Bringing this understanding to the public discourse is crucial to any effort to counteract the appeal of certain forms of social and political extremism. It is urgent that we implement these reforms to counter extremist appeals to populism that foment social friction, discrimination, and scapegoating.  Because the public has been uninformed about the monetary system, they are left to interpret their experience of marginalization and the prospect of overcoming those obstacles simply and solely through the prism of race, gender, and other identity politics. While these discourses have validity, we believe that creating a basis for solidarity among all people of goodwill is possible by re-legitimizing the exercise of democratic sovereignty through public control of money creation so that it is done on behalf of the public interest. The key to re-legitimizing this exercise of democratic sovereignty is to deconstruct the illusions of the prevailing understanding of money and show people that public spending by a government that creates its own money does not entail the forced distribution of wealth from makers to takers. Instead it merely consists of the legitimate exercise of the public power of money creation on behalf of the public interest.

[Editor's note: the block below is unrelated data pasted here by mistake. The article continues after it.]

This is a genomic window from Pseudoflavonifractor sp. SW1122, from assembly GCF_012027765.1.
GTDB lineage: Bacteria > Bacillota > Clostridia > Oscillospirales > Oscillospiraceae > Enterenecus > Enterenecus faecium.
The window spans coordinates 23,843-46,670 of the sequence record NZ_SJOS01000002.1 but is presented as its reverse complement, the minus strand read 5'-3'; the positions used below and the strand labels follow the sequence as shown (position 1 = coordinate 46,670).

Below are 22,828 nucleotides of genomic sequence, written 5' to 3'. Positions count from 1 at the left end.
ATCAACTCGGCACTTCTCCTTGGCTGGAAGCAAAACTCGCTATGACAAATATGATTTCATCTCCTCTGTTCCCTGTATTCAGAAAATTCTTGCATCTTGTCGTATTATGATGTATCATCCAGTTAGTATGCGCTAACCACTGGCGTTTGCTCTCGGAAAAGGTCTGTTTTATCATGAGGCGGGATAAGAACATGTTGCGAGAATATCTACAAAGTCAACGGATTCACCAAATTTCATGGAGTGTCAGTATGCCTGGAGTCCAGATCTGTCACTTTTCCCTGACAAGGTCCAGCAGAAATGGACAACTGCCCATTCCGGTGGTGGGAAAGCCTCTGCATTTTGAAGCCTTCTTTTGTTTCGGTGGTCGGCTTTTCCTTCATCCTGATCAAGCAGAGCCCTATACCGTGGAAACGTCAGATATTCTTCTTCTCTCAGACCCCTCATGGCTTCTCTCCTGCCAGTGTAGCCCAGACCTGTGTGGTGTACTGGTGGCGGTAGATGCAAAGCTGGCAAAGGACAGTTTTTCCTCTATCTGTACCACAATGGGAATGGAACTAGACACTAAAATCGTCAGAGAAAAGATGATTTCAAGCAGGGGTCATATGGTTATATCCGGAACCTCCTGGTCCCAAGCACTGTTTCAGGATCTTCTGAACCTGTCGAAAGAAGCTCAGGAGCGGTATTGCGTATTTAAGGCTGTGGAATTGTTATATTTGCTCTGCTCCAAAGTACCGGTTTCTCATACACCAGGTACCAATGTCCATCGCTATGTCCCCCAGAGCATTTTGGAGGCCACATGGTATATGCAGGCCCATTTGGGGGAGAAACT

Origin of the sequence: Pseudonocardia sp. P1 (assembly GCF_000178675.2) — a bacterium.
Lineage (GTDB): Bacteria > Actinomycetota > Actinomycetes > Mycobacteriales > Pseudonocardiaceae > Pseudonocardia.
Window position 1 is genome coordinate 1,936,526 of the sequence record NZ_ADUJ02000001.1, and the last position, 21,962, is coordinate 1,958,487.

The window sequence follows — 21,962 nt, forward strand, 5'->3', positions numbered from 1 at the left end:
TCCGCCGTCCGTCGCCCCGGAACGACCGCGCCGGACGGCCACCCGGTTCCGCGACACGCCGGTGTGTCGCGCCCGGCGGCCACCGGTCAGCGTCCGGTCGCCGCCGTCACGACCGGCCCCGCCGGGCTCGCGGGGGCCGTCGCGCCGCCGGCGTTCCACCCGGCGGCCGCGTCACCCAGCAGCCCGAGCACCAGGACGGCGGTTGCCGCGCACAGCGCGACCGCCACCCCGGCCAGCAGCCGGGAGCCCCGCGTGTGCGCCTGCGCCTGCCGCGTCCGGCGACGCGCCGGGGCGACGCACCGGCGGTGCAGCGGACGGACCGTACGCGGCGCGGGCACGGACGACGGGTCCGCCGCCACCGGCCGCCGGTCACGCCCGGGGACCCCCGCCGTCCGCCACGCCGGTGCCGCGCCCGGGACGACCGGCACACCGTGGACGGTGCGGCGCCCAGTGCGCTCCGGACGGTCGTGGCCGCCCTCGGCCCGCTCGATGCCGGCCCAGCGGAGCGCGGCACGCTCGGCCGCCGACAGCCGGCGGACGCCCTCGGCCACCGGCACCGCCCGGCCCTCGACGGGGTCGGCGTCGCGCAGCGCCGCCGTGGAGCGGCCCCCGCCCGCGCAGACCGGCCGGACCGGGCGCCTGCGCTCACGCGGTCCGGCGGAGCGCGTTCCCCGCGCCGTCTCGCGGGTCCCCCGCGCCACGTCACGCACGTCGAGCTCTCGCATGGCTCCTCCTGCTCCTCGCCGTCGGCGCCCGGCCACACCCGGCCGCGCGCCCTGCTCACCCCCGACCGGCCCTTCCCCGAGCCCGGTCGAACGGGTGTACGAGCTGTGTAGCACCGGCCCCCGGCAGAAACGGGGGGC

While some rail against the indignity of relying on our government, the real indignity is allowing defenders of the current monetary order to continue to hide from us our own public power and prevent us from exercising our democratic sovereignty on our own behalf. America is the birthplace of modern democracy, nothing could be more American than the exercise of democratic sovereignty over money creation on behalf of the public interest. Neither cutting government programs nor taxing the wealthy is necessary to fund federal spending, as the two major political parties often lead us to believe. We must educate politicians, economists, and the public about the untapped potential to generate a more inclusive and thriving economy; but to do so, we must re-frame public spending as the legitimate allocation of our own full faith and credit that it is. Without increased public spending we will continue to see more of the economic pain, scapegoating in the public square, and the erosion of our democracy, as wealth continues to be concentrated into the hands of the financial elites due to an unnecessary reliance on borrowing as the means of furnishing our economy with money.